"Nothing is over until we decide it is! Was it over when the Germans bombed Pearl Harbor? Hell no!"
-Senator John Blutarsky
So, now that we know that the National Football League has officially chosen to bend the Minnesota Vikings over the proverbial desk, what does this mean for the rest of Minnesota's season? A lot of folks immediately assume that the Vikings' season is over now that the best defensive tackle tandem in the NFL will be on the shelf for the final four games of the 2008 regular season. I, at one point, was among those people.
No longer. Here's why.
I'm of the mindset that 9-7 is going to be the record of the NFC North champion in 2008. In order to get there without the Williams Wall, the Vikings will have to go 2-2 over the last four. In that scenario, the Bears would have to go 3-1 to reach a tiebreaker (and that loss couldn't come against Green Bay), and Green Bay would have to go 4-0 just to get to a tiebreaker situation (the Packers aren't going 4-0 to finish the season).
Keep this axiom in mind as well. . .the loss of Pat and Kevin Williams is a blow to Minnesota's defense. It does not, by proxy, magically make Chicago's defense better or Green Bay's defense better. Right now, the Bears are 19th in the NFL in points allowed (22.3/game), 29th against the pass, and 8th against the run. The Packers are 22nd in the league in points allowed (24.6/game), 5th against the pass (but you can ask Drew Brees exactly what that means. . .they were #1 as recently as two weeks ago), and 27th against the run. Minnesota losing Pat and Kevin Williams does nothing to improve either of those two teams. They'll still be trotting the same average (at best) defenses out there over the last four weeks of this season as they've trotted out there for the first thirteen.
Now, in order for us to get to nine victories and a likely NFC North title, I said we'd have to split our last 4. The best chance for us to do that might be over the course of the next two games.
The Vikings start off this Sunday with the 0-12 Detroit Lions and, with all due respect to our friends from Pride of Detroit, if the Vikings don't beat the Lions this Sunday even without Pat and Kevin Williams, they don't deserve a playoff spot anyway. The Lions, much like when they visited the Metrodome way back in October, are among the NFL's worst teams in every statistical category, they've played approximately 83 different guys at quarterback this season, and their rushing offense is #30 in the NFL with only having seen Pat and Kevin Williams one time this year. Surprisingly, the Lions are one of only two teams this season to go over 100 rushing yards as a team against the Beloved Purple. If their Thanksgiving game against Tennessee was any indication, their defense has pretty much packed it in for the season, and it's up to AP, Chester Taylor, Gus Frerotte and the boys to take advantage. Minnesota should. . .repeat, should. . .win this one to get themselves to 8-5 in the standings.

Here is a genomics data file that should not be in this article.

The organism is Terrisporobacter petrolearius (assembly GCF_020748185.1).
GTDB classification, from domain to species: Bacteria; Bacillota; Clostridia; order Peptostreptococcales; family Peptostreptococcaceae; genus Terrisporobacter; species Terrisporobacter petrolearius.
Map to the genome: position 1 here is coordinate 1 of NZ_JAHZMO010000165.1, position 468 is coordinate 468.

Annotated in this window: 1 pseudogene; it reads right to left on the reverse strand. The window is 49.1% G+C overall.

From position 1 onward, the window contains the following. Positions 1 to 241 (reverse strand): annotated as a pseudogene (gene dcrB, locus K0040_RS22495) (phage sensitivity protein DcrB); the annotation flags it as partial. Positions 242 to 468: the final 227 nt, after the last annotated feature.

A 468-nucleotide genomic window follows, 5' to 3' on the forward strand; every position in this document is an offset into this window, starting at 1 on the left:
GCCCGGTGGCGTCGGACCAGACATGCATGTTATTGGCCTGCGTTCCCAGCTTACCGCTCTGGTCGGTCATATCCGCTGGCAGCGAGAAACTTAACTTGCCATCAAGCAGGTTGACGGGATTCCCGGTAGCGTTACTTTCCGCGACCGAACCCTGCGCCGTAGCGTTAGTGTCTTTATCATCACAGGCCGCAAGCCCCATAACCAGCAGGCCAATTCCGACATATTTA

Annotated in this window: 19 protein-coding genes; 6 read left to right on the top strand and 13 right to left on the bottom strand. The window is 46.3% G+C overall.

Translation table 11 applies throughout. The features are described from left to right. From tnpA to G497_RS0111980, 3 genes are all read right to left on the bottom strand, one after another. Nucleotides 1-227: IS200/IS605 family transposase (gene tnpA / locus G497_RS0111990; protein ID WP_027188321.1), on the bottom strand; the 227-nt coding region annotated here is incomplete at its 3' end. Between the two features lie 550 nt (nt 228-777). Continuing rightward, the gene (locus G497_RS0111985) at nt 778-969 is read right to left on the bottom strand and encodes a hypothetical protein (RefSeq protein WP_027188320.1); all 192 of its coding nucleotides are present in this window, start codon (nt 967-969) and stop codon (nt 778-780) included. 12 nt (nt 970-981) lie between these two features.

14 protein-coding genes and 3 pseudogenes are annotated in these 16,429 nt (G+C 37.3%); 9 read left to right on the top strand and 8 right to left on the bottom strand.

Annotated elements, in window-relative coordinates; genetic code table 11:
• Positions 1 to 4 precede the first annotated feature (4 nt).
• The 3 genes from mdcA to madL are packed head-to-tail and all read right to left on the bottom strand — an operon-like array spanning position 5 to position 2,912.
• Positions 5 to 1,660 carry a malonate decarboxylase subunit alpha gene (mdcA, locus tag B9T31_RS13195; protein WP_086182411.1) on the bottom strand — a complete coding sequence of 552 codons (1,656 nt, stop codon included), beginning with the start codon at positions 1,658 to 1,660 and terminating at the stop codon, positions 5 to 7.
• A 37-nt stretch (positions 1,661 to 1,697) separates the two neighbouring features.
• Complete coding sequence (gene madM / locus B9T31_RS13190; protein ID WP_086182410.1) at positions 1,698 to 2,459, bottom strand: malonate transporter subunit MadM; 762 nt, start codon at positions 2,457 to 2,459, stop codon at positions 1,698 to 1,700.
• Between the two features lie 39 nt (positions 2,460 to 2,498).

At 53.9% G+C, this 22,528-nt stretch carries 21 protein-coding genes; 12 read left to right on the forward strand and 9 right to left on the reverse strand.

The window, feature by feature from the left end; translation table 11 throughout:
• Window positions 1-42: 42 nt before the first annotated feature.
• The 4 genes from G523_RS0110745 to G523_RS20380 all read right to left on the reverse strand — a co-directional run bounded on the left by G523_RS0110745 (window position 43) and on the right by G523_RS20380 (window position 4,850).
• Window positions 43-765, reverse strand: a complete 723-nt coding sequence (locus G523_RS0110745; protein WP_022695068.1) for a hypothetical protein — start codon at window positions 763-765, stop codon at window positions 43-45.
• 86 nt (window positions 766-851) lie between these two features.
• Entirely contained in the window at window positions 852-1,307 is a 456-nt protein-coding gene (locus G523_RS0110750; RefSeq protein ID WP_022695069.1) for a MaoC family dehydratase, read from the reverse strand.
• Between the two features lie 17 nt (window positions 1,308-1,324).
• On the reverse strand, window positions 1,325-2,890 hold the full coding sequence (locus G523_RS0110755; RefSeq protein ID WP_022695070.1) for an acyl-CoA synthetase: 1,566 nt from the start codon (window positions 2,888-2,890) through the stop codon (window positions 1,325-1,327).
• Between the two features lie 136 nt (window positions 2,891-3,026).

The next week is the Vikings' final road game of the year, a trip to Arizona to take on the Cardinals. For all the hype that the Cardinals got early on in the season, they currently sit with the same 7-5 record as your Minnesota Vikings currently have. Remember how I said that the Lions were the #30 rush offense in the league in 2008? Well, that position puts them two spots ahead of the Arizona Cardinals rushing offense. . .and the Cards haven't seen Pat and Kevin Williams (or anyone else as good as they are) all season long. They've benefited enormously from playing in what's probably the worst all-around division in football (and if they're not THE worst, the only two divisions in the conversation are the NFC West and the AFC West). The Cardinals are also, thus far, undefeated at University of Phoenix Stadium.
So why am I optimistic that the Vikings can win this football game? Because for as well as he played over the season's first 12 games, Cardinals' QB Kurt Warner has been relatively awful in his last two. Yes, he put up 351 yards against the New York Football Giants. . .he also had to put the ball in the air 52 times to get that much. He also threw an INT in that one and fumbled twice (losing one). Yes, he threw 3 TD passes against the Eagles on Thanksgiving night. He also threw 3 INTs and had his lowest completion percentage of the season. The Cards' defense has also shown to be prone to lapses, as shown by their giving up 48 points to an Eagles' team thought to be in disarray and 56 to the New York Jets earlier this season.
I'm not terribly optimistic about our chances against the Falcons. . .even though Atlanta's rush defense hasn't been particularly good this year. . .because Michael Turner absolutely scares the crap out of me at this point. And I can't even begin to project the Giants' game to close the season because I don't know if the Giants will be playing for anything at that point. . .my guess is that they won't be. Even if they aren't playing for anything, though, who knows if Tom Coughlin will rest anybody anyway? Remember last year's Giants finale against New England? The G-Men played all their starters and gave the undefeated Patriots a hell of a football game.
If Minnesota can somehow, some way, find the ability to pull out victories in their next two ball games, they should find themselves in the post-season. Can it happen? Will it happen? I certainly hope so.